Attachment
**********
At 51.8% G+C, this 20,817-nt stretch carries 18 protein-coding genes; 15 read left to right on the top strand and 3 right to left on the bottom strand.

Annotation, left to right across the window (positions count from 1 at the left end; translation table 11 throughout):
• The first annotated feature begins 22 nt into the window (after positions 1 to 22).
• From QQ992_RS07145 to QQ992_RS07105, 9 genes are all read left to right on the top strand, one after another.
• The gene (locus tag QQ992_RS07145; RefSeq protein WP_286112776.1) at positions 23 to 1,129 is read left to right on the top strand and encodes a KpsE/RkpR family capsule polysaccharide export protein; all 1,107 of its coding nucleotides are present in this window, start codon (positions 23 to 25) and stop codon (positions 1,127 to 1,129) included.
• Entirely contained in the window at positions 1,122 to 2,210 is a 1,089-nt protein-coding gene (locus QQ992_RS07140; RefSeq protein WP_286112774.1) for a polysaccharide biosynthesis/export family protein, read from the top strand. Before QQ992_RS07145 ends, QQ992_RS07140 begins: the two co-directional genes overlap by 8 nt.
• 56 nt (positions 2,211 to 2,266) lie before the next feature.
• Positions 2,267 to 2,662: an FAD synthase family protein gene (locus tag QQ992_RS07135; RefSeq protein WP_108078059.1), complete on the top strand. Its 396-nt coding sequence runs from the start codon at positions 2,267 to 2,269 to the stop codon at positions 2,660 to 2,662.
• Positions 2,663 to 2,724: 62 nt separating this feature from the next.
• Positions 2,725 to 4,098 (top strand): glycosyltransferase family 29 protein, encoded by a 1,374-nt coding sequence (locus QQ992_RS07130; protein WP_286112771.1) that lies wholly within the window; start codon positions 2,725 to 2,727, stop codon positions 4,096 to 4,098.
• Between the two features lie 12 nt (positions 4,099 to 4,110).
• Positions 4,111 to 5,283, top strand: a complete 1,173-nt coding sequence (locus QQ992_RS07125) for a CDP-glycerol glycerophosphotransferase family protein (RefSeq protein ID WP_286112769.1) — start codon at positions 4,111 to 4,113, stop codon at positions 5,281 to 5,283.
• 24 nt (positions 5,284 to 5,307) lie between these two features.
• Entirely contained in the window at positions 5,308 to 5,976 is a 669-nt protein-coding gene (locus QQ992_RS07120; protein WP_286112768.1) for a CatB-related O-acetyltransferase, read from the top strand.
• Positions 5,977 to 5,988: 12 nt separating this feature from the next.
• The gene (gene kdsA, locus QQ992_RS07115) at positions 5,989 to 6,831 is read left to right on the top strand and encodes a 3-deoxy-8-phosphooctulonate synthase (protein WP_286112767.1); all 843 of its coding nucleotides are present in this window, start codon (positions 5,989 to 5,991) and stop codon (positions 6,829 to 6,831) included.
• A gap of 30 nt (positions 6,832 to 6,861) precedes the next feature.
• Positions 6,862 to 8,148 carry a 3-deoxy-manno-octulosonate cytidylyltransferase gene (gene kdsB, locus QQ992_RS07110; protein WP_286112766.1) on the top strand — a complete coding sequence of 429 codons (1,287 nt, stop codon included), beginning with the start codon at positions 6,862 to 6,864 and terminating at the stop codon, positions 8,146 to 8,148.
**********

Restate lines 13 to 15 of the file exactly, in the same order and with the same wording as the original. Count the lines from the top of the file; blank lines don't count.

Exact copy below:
• 24 nt (positions 5,284 to 5,307) lie between these two features.
• Entirely contained in the window at positions 5,308 to 5,976 is a 669-nt protein-coding gene (locus QQ992_RS07120; protein WP_286112768.1) for a CatB-related O-acetyltransferase, read from the top strand.
• Positions 5,977 to 5,988: 12 nt separating this feature from the next.